So far, the real-world data is scant and inconclusive. While Israel has doled out hundreds of thousands of booster jabs to patients as young as 12, it hasn’t done much to stop the latest wave of cases (like in the US, deaths and hospitalizations are much lower than their 2020 peak).
Right now, evidence suggests boosters would have the greatest benefit for patients over 65, and the immunocompromised. Already, 1.9MM Americans have received booster jabs after they were authorized by the CDC for people with compromised immune systems.
Shares of vaccine-makers including Pfizer, BioNTech, Moderna and others could be volatile Friday as advisers meet, and inevitable leaks hit the tap.
“My guess is we are going to end up with a recommendation for booster doses for a certain subpopulation, such as adults older than 65,” said Bill Moss, executive director of the International Vaccine Access Center at the Johns Hopkins Bloomberg School of Public Health.
Before we go, let’s review: The FDA (and plenty of advisers and third parties) say vaccines are largely still effective enough that there’s no need for boosters. Pfizer has submitted data showing efficacy is waning, and that boosters are necessary. Dr. Fauci, and seven other top health officials including the heads of the CDC and FDA have spoken in favor of the need for booster jabs. The WHO and plenty of private scientists have insisted instead that those jabs should instead go to the emerging world where vaccination rates are much lower. For what it’s worth, when confronted about natural vs. vaccine-induced immunity, Dr. Fauci said “I really don’t know what to tell you.”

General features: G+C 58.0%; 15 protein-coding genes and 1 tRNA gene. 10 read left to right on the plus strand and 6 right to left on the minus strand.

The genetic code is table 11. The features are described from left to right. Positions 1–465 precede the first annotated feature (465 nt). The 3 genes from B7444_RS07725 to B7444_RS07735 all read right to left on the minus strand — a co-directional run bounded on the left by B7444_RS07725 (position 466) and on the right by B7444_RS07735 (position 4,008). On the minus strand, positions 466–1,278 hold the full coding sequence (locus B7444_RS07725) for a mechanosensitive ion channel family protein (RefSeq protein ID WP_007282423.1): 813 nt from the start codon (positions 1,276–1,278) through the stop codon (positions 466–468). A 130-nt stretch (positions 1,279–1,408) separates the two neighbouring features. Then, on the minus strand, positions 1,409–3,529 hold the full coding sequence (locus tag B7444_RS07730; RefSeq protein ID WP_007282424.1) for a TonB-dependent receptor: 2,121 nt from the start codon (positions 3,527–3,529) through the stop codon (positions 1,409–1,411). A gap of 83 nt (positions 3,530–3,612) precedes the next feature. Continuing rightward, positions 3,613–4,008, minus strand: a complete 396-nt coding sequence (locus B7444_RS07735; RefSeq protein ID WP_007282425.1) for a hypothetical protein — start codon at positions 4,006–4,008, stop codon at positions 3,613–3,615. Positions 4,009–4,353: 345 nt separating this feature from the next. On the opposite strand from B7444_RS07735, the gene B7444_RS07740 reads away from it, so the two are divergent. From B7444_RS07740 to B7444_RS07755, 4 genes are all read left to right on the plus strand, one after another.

But most importantly: the White House says ‘GET YOUR BOOSTER JABS NOW!’ with President Biden pushing ahead with a plan to start doling out the jabs on Monday (contingent (though that plan must receive the blessing of the FDA and CDC first).
The bottom line is this: while the White House, Dr. Fauci and every other party involved claim to be following “the science”, but the reality is the science hasn’t really given us a clear answer. It’s clear that vaccine-induced immunity fades over time – and generally more quickly than natural immunity – but as for whether a third dose will make a material difference in preventing death and serious illness in the vast majority of patients? Scientists still haven’t collected and analyzed enough data.
The bigger question: will ‘Uncle Joe’ and myriad state and local officials require Americans to get booster jabs like they’re requiring even those with natural immunity to get vaccinated, potentially exposing these patients to rare side effects while it’s unclear whether they’re making a meaningful difference in immunity.
The panel is meeting between 1425 and 1625. It’s likely the decision won’t arrive until after the market close. We will update readers with the result once it’s finally released.